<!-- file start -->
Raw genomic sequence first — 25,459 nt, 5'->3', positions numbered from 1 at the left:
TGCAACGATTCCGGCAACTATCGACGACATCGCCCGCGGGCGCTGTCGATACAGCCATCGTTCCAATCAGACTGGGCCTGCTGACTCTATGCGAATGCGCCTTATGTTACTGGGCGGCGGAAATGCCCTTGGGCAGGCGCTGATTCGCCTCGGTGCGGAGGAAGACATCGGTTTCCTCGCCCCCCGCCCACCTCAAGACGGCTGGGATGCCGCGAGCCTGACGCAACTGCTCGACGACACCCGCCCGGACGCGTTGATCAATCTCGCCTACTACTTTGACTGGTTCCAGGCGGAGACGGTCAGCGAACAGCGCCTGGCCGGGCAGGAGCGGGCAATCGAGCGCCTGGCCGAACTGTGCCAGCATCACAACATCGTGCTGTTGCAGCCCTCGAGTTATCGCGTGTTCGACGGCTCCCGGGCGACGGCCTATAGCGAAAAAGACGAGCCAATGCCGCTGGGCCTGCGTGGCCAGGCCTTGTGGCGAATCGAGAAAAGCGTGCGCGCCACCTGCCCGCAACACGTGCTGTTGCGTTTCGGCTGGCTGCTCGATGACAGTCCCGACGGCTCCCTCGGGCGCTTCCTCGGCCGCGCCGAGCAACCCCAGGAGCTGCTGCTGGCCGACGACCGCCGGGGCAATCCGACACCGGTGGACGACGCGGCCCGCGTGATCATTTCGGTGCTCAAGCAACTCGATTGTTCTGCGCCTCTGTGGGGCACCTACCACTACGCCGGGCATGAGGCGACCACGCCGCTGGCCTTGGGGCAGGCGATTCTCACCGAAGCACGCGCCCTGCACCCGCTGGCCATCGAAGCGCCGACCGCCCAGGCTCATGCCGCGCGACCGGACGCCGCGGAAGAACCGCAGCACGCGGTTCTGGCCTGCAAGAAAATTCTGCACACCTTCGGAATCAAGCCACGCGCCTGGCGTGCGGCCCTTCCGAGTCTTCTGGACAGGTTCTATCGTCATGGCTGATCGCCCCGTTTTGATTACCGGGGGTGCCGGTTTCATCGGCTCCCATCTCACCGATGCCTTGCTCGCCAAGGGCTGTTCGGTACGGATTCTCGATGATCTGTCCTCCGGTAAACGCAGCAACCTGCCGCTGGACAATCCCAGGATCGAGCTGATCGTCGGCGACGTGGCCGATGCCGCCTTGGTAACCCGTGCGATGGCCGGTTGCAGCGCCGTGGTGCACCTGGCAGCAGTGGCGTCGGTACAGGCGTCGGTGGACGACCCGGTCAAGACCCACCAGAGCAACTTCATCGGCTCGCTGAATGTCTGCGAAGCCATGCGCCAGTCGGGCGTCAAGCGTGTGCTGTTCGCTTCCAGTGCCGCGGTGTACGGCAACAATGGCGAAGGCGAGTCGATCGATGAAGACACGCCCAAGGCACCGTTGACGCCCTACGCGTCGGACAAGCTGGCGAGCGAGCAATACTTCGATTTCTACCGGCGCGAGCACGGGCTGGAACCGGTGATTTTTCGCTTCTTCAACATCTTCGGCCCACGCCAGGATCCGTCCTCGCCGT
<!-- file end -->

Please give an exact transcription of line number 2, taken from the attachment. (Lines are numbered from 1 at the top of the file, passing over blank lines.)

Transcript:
TGCAACGATTCCGGCAACTATCGACGACATCGCCCGCGGGCGCTGTCGATACAGCCATCGTTCCAATCAGACTGGGCCTGCTGACTCTATGCGAATGCGCCTTATGTTACTGGGCGGCGGAAATGCCCTTGGGCAGGCGCTGATTCGCCTCGGTGCGGAGGAAGACATCGGTTTCCTCGCCCCCCGCCCACCTCAAGACGGCTGGGATGCCGCGAGCCTGACGCAACTGCTCGACGACACCCGCCCGGACGCGTTGATCAATCTCGCCTACTACTTTGACTGGTTCCAGGCGGAGACGGTCAGCGAACAGCGCCTGGCCGGGCAGGAGCGGGCAATCGAGCGCCTGGCCGAACTGTGCCAGCATCACAACATCGTGCTGTTGCAGCCCTCGAGTTATCGCGTGTTCGACGGCTCCCGGGCGACGGCCTATAGCGAAAAAGACGAGCCAATGCCGCTGGGCCTGCGTGGCCAGGCCTTGTGGCGAATCGAGAAAAGCGTGCGCGCCACCTGCCCGCAACACGTGCTGTTGCGTTTCGGCTGGCTGCTCGATGACAGTCCCGACGGCTCCCTCGGGCGCTTCCTCGGCCGCGCCGAGCAACCCCAGGAGCTGCTGCTGGCCGACGACCGCCGGGGCAATCCGACACCGGTGGACGACGCGGCCCGCGTGATCATTTCGGTGCTCAAGCAACTCGATTGTTCTGCGCCTCTGTGGGGCACCTACCACTACGCCGGGCATGAGGCGACCACGCCGCTGGCCTTGGGGCAGGCGATTCTCACCGAAGCACGCGCCCTGCACCCGCTGGCCATCGAAGCGCCGACCGCCCAGGCTCATGCCGCGCGACCGGACGCCGCGGAAGAACCGCAGCACGCGGTTCTGGCCTGCAAGAAAATTCTGCACACCTTCGGAATCAAGCCACGCGCCTGGCGTGCGGCCCTTCCGAGTCTTCTGGACAGGTTCTATCGTCATGGCTGATCGCCCCGTTTTGATTACCGGGGGTGCCGGTTTCATCGGCTCCCATCTCACCGATGCCTTGCTCGCCAAGGGCTGTTCGGTACGGATTCTCGATGATCTGTCCTCCGGTAAACGCAGCAACCTGCCGCTGGACAATCCCAGGATCGAGCTGATCGTCGGCGACGTGGCCGATGCCGCCTTGGTAACCCGTGCGATGGCCGGTTGCAGCGCCGTGGTGCACCTGGCAGCAGTGGCGTCGGTACAGGCGTCGGTGGACGACCCGGTCAAGACCCACCAGAGCAACTTCATCGGCTCGCTGAATGTCTGCGAAGCCATGCGCCAGTCGGGCGTCAAGCGTGTGCTGTTCGCTTCCAGTGCCGCGGTGTACGGCAACAATGGCGAAGGCGAGTCGATCGATGAAGACACGCCCAAGGCACCGTTGACGCCCTACGCGTCGGACAAGCTGGCGAGCGAGCAATACTTCGATTTCTACCGGCGCGAGCACGGGCTGGAACCGGTGATTTTTCGCTTCTTCAACATCTTCGGCCCACGCCAGGATCCGTCCTCGCCGT